a pretty loosely structured band, and we play mostly my music. And if I
play with Adam Nussbaum and an organ player, we would tend to play
things that would be not straight ahead, but it could be a little more in the
tradition. So I find that I need to do all these things to be satisfied. I need
to play very experimental music. I need to play very traditional music. I
need to play my own songs. I have all these needs. I couldnt just do one
thing. I think most musicians I know are kind of like that. Most of the
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people you would associate with me, like Scofield or Metheny, or these
people. Theyre always doing different things. If you look at John Scofield,
hell go and play in trio with Bill Stewart and Steve Swallow, which has
been going on for many years now. But he also has his jam bands. So I
think we all try and keep as many things going as we can, because it
makes it easier to work if you present different things sometimes. And we
all have these needs to play different kinds of music from a little more
traditional, to off the wall, to whatever. Its just the thing we have. I think
thats more indicative of a player of my generation, and a little bit younger.
I think the older players tended to play one way for their whole lives. Once
they reached a certain level, they just always played in these kind of
bands, they didnt try different things. But at that time, I dont think there
was a lot of mixing up of music. Jazz was pretty much jazz, and rock was
something you did to make money. But nowadays the music is so mixed,
its so eclectic. And I think we are all a part of that generation that wants to
be eclectic that likes to do different things. And I think thats important.
Falk: And obviously you manage to keep some of the very, very best musicians
on this planet together for long times. So thats impressive. They are all
very busy.
John: Yeah, well, I think people like to have a band that they feel they belong to
for sometime. Because there's a certain kind of security on that. Not
financial by any means, but theres a certain musical comfort in knowing
the music and knowing the musicians. So if I go out and play with one of
my bands, like my Organ Trio or the Quartet with Mark Feldman, even if
we dont play for six months or a year, we can just arrive at the venue and
tune up, play a few songs and we start right where we left off. Theres a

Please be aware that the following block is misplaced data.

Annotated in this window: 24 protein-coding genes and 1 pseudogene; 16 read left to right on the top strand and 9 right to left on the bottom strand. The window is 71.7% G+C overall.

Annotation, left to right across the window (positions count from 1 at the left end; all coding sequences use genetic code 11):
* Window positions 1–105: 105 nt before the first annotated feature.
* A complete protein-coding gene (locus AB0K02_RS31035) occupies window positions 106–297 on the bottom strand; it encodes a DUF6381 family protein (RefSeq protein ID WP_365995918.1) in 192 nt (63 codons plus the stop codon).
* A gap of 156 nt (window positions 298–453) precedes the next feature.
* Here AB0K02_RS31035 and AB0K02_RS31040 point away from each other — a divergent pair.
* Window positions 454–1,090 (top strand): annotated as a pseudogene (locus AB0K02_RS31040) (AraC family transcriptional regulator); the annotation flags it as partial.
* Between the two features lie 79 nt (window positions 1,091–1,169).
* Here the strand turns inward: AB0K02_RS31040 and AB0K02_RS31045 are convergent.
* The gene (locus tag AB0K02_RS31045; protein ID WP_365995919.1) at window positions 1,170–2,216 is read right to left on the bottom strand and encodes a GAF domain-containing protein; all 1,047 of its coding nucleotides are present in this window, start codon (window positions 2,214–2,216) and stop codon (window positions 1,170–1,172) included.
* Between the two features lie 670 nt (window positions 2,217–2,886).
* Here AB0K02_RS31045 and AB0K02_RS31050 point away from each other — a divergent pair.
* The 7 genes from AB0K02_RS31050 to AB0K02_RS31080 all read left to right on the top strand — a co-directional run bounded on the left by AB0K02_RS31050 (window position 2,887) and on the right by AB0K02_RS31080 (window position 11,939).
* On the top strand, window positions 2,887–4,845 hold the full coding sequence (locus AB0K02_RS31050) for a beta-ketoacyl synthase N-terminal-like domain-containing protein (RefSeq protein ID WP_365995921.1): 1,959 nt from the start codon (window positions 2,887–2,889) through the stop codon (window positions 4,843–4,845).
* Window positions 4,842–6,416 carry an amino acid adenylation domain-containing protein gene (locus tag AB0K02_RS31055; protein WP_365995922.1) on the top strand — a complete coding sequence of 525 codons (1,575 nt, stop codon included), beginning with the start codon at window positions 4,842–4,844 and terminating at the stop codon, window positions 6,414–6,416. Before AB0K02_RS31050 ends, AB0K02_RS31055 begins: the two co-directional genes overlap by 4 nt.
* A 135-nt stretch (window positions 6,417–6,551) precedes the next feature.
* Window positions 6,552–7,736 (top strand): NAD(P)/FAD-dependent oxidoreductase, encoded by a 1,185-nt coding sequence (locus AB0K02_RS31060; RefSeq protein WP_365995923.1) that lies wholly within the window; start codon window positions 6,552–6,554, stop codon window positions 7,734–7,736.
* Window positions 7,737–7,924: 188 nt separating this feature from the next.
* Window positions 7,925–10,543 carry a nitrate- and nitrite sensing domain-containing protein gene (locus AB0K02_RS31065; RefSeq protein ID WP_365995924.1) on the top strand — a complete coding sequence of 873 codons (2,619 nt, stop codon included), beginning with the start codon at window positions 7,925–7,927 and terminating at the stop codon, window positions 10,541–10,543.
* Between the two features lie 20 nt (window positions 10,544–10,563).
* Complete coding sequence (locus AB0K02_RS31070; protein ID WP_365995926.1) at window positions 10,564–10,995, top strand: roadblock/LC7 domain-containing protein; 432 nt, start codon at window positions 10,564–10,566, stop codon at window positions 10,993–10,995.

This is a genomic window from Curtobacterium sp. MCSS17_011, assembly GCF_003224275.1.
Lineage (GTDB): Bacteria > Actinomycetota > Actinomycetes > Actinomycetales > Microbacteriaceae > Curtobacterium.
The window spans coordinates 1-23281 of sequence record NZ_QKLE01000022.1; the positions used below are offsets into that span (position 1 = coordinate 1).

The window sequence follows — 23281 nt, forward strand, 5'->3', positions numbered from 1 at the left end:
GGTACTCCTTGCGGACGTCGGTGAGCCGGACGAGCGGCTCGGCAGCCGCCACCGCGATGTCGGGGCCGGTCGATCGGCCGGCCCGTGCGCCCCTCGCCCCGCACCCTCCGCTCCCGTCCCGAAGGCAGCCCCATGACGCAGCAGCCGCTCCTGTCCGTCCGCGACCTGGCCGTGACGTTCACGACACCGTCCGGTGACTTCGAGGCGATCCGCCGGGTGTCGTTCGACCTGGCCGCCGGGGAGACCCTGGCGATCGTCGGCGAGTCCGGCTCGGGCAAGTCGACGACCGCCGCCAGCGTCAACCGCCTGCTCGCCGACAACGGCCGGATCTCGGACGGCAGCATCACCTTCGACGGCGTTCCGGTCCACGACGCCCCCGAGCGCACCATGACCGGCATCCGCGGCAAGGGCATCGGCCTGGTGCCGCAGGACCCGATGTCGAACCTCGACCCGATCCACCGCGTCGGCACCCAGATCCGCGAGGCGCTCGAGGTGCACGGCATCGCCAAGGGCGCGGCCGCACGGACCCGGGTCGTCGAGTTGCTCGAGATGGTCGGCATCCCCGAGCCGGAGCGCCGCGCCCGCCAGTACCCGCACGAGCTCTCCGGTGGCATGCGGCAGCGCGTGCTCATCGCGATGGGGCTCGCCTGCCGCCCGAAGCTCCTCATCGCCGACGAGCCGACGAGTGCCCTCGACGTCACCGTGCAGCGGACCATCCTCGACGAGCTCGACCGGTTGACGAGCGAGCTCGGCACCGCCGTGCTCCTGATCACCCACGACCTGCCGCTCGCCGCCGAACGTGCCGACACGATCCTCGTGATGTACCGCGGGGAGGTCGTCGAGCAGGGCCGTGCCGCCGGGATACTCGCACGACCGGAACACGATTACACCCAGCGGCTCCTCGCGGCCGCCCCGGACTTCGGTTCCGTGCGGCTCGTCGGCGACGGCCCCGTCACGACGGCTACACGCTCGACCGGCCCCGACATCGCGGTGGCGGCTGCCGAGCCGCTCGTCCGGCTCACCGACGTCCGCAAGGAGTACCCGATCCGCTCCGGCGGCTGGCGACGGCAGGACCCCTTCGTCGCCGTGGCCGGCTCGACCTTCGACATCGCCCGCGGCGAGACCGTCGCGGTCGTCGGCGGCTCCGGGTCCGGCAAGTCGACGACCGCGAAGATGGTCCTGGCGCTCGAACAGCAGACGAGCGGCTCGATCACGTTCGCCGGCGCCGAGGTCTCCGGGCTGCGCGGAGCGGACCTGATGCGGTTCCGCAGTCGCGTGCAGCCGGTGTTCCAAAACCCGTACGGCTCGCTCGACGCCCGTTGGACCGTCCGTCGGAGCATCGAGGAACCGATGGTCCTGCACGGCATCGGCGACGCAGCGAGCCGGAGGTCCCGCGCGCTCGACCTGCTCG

familiar feeling amongst musicians and the music, so that you can get
right into it.
Falk: Any thoughts on your next project, what thats gonna be?
John: The next one, I think, will be one more version of the Violin Quartet. We
may be changing bass players because Marc Johnson is incredibly busy
working with his wife, Eliane Elias. And theyre working all the time, and
we spoke and decided that maybe the best thing would be for me to find
another bassist to fill that place in my band, which is very difficult because
Marc is just absolutely one of a kind. But I have somebody already lined
up. So thats that Im just gonna continue and probably, gonna do
another project like that. And I do have some ideas for future projects. I
wanted to do a project thats been on my mind for quite a while, with Steve
Swallow and a wonderful drummer, Pete La Roca, who doesnt play that
much anymore. But these guys were part of a band that I used to listen to
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as a kid. Art Farmer had a wonderful quartet with Steve Swallow, Jim Hall
and Pete La Roca. And they did about three records that Im familiar with.
And I used to see that band actually quite a bit live because they stayed
together for quite a while. And they used to play in Boston when I was a
kid, so I got to hear them play. So my idea for one project would be to get
Steve and Pete La Roca. Ive already spoken to them and theyre totally
into doing it. And then probably use a really good trumpet player, like
Kenny Wheeler. Somebody that I feel comfortable with. And just write
some very nice, simple songs, and make it sort of a tribute to that band
and that time of music. Because there was a quality in that band that I find
missing in a lot of music now. There was an interplay and a sense of
playing together that I thought was very special. Some of the bands had
that, when I was listening to bands as a young musician, and I think
musicians have lost a little bit of that. They dont play the same way
anymore. They are more like amazing soloists now. But sometimes they
dont get that same kind of feeling of group playing. Thats important to
me, so I wanted to make a tribute to that at some point.
Falk: Interesting. And your interest in changing styles and how your playing
evolved, how did that come about? Who were your first influences? Did
you sound like certain people in the very beginning? And how did you end
up developing your own thing?
John: I suppose I did sound somewhat like other people in the beginning but it
probably was a little bit of everybody. I loved Wes Montgomery, I loved Jim